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Friday Slide Show: The Old Movie Camera Share This on LinkedIn   Tweet This   Forward This

14 June 2024

When we say "old" we mean 1940s. And by the initial glued to the leather case, we understand it was our grandfather's movie camera. That's over 80 years old. In other words, old.

But it's a movie camera, not a stills camera. And as such it had more than a few technical hurdles to leap in 1941 or so. Which makes it more than a little interesting. Even amusing.

It was in the Goodwill pile at Mom's house but we thought we'd take a last look at it. Anybody (including us) with a smartphone wouldn't even be tempted to try to use it.

We're adverse to video anyway. We can't think of a more time-consuming waste of a life. It seems like every minute of video you capture costs you five times that in post production and screening. At least.

This old movie camera is a Bell & Howell 16mm Filmo Auto Master. It uses 50-foot film magazines, which were half the length of a spool of 16mm in those day.

It comes from the era before zoom lenses so its solution to being in the wrong place was to provide a turret with three lenses accompanied by viewfinder lenses. You switch to a different lens and what you see through the eyepiece changes. That's why you see six lenses on the turret.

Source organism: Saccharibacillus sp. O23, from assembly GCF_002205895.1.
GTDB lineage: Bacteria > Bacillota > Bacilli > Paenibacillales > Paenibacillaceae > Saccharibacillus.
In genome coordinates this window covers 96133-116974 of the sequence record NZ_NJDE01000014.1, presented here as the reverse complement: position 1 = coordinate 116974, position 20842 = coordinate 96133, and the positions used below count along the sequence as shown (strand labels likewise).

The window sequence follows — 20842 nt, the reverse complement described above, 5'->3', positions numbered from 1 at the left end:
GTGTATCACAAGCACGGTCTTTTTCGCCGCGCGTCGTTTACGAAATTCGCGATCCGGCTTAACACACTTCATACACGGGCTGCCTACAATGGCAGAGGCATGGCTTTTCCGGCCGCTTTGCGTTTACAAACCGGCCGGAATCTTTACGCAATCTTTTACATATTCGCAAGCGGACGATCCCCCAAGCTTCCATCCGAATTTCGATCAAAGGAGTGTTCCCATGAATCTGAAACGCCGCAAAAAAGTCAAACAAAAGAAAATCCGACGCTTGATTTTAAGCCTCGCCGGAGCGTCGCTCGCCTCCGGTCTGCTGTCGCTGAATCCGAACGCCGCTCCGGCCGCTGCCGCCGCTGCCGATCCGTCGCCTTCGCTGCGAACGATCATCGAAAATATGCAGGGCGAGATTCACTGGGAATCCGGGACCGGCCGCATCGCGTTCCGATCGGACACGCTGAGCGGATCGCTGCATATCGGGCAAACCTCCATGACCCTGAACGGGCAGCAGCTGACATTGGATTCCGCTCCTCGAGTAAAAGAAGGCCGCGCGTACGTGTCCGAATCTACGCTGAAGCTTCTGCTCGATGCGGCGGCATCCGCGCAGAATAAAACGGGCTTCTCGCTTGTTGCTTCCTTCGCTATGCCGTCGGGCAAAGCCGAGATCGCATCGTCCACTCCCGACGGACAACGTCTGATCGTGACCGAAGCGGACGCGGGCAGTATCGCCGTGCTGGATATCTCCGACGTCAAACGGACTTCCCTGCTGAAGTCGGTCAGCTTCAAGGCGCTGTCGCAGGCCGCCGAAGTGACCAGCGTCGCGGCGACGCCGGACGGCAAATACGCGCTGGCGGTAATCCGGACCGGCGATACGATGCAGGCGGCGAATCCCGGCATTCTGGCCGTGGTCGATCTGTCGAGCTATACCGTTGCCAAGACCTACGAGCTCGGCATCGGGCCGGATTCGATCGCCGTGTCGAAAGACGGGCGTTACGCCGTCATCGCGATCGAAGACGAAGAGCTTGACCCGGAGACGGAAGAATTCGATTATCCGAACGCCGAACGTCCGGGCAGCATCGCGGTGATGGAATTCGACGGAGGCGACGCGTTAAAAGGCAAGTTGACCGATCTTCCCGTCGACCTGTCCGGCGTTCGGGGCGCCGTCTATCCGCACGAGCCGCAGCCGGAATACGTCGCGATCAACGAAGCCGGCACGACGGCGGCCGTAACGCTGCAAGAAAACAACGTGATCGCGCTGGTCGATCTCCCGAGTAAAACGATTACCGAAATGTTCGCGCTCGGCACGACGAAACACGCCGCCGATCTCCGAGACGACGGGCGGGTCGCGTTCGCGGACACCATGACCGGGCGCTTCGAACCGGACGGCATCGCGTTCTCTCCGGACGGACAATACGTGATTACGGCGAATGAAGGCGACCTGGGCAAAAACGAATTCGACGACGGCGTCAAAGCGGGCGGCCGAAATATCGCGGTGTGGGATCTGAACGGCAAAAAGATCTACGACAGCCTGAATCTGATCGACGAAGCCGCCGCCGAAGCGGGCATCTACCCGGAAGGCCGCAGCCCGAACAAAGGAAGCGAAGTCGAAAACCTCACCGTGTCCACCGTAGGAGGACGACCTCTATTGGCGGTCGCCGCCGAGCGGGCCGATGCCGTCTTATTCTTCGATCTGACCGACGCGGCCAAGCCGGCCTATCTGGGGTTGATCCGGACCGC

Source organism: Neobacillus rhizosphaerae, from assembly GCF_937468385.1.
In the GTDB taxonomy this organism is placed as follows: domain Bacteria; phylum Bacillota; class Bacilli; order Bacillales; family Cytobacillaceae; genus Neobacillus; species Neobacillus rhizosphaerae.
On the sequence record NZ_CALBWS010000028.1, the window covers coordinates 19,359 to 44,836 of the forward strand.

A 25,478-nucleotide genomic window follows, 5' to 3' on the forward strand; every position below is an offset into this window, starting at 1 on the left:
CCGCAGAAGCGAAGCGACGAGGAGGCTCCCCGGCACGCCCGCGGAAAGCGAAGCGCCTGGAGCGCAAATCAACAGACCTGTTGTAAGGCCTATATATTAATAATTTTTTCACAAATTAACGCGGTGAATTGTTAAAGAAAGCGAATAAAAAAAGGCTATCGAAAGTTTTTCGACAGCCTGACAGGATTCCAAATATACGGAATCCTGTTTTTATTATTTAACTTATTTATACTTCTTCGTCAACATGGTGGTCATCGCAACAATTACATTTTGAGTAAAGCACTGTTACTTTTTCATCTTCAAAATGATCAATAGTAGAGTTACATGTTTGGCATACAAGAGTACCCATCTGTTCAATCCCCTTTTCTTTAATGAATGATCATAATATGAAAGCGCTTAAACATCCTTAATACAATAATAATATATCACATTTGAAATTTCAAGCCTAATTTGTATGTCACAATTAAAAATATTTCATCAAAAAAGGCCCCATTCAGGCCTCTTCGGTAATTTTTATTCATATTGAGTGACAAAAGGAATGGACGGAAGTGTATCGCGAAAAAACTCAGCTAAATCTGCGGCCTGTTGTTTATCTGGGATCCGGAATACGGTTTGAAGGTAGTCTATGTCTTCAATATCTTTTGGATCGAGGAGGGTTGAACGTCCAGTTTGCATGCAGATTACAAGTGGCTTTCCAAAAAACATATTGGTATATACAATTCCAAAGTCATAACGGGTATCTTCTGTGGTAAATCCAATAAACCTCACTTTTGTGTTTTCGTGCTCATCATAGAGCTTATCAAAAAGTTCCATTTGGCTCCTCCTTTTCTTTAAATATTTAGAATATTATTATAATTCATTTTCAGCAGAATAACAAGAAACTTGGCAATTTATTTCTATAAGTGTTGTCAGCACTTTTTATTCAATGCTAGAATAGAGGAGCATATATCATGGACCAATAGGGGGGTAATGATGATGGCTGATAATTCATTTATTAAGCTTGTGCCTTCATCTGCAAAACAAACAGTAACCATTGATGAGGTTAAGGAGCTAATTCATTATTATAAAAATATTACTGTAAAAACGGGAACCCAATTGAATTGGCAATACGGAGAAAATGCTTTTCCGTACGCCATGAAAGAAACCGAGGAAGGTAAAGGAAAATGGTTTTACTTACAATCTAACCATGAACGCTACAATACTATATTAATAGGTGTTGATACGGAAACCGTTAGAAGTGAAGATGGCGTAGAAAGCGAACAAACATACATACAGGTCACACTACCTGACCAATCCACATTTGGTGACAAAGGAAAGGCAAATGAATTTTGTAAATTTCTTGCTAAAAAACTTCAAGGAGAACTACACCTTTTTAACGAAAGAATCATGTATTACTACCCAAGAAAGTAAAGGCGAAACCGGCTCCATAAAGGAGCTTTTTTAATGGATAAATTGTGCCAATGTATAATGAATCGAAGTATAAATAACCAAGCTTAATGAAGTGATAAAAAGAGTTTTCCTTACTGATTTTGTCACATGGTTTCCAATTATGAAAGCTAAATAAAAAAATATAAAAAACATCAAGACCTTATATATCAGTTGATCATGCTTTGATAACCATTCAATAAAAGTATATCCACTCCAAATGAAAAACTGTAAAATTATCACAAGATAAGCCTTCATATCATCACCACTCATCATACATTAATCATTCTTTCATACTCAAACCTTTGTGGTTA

Those two features distinguished the Filmo. It was the only movie camera that used magazines and had a turret. You could swap magazines on the fly (switch to black-and-white, say, and then back to color) without fogging a frame. And when you rotated to a different lens, the viewfinder automatically matched it.

This was also the era before batteries. So to power the unit, you wound the constant-speed spring drive. Once wound, you could use the shutter release to film. It had three settings: frame-by-frame, continuous while you held it down and locked (so you could set it and jump into the scene).

It was also the era before autofocus. Each lens had a distance scale engraved on it. The cameraman (who no doubt had some practice with this on the golf course) had to estimate the distance from his subject to get it in focus.

Gramp had quite the package in that case with compensating filters for the lenses, a lens shade, a chrome handle, a carrying strap and a small envelope of various items like lens caps.

He passed it on to Dad to film our birthdays and graduations before Dad, tired of the complaints about cutting heads off and weary from buying and processing film, went video.

Perhaps one should never look back. Today's phones do indeed make video camcorder technology look like cruel and unusual punishment even with their batteries, zooms and autofocus.

But we couldn't help but admire the innovations of this Filmo and its meticulous engineering. It makes today's innovations and engineering look like short cuts.

But we would say that, being old ourselves.

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